Mary Jo Bowling
Here's the scoop on Stuff: It's an 8,200 square-foot collective with over 25 dealers peddling very cool items. These are professionals who comb estate sales, flea markets and who-knows-where for real finds. The dealers (the famed Ron Morgan and Christopher Albanese among them) know treasure from trash, and they are selling the good stuff here.
There’s a new wedding vendor in town and all she has is old stuff—but make no mistake, it’s not the same old stuff. Amanda Reapsummer has just launched One True Love Vintage Rentals, specializing in one-of-a-kind props that lend character to a ceremony or reception.
It all started with Reapsummer’s own nuptials, which are coming up this fall. She wanted to create a handcrafted, patinaed-feeling wedding and started scouring flea markets and antique shops for unique accessories. “Before I knew it, I had built a large collection of items,” she says. “I realized that it was costing a lot of money—and I thought, ‘wouldn’t it be great if you could rent this stuff?’”
When the large aluminum doors of Mountain View’s Computer History Museum reopened in January, senior curator Dag Spicer was easily able to guess the age of all who entered the “Revolution: The First 2000 Years of Computing” exhibition. If visitors headed straight to the Apple II on display, they were likely 34; if the IBM personal computer caught a person’s eye, he could be 30; someone who went over to the Super Nintendo was probably around 25. “People unconsciously date themselves by gravitating to their first computer,” Spicer says.
For several years I've been ducking down Fern Alley off Van Ness Street to visit a little store whose name I never knew. The small space was packed to the rafters with estate goods and shopping there was like combing through 1,000 attics stuffed into a four-room flat. For the next several months, that business has a new name (Tenenbaum's Emporium) and a new Van Ness Street location (the old American Rag store between Bush and Sutter Sts.). Best of all, all the goods are 50 percent off. Read more.....
For months, Nathan Barefield, a quality assurance engineer for iPhones and iPads at Apple, had been checking out an attractive woman on the company’s commuter shuttle from San Francisco to Cupertino. Not only did he like the way she looked, he noticed she wore Tiger sneakers—beloved by cyclists everywhere—and wondered if she shared his passion for bikes. The dark haired woman, who kept her ear buds in and her face pointed towards her laptop, never noticed him.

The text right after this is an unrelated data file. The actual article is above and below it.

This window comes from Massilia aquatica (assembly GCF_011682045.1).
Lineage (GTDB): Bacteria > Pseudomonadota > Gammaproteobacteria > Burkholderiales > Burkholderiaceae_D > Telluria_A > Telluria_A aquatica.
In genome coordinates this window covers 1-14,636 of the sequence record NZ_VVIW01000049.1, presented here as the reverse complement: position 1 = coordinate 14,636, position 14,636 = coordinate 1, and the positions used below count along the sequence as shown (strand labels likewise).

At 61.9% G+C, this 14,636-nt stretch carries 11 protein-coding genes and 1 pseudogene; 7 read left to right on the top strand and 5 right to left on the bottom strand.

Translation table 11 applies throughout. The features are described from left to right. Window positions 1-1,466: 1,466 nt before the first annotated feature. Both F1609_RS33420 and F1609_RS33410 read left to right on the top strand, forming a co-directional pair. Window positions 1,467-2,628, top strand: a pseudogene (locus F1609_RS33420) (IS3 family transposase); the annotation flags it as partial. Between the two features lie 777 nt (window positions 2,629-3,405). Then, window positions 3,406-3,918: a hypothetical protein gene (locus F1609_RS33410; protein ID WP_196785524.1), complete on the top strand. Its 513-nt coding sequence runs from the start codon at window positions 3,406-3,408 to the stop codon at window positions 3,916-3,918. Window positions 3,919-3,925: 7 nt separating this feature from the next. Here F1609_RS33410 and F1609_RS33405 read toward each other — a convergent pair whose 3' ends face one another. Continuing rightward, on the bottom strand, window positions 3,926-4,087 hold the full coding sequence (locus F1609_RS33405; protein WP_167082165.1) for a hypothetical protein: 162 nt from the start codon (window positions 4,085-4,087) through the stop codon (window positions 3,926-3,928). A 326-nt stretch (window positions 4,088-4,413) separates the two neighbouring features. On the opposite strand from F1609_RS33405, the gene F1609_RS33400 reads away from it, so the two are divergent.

I really love estate sales, and sometimes I'm so enthusiastic about the goods I think I frighten the organizers. Perhaps it's unnerving to have a stranger call up out of the blue, say she's going to write a blog about your sale and then proceed to get all exercised about the wares. But people, I'm talking about a sale in an abandoned church featuring religious items and vintage designer clothes! Whose voice wouldn't raise a few octaves?
It seems like a lot of estate sales these days are staged by the living. Perhaps it's because of the economy, but it seems like people are paring down their possessions. Great news, because there's more for the rest of us. In a sale on Russian Hill this weekend, a couple is divesting themselves of an interesting art collection and more.
This year, Gump’s is getting real with their wedding event. In the past, the organizers have staged the happening on Sunday mornings, making it more of a mom-and-daughter kind of thing. This year, they are having an open house on the evening of Thursday, February 10. The fact that it’s after work means you and your betrothed will likely be near the Financial District (and NFL games won’t be on), so you can easily attend as a couple.
It's going to be perfect road trip weather this weekend, so head north to check out the goods from two lifetimes in one Victorian house near downtown Napa. On sale are the collected households of two women in their nineties; one was a long-time piano teacher the other owned a pawn shop. Need I say more?
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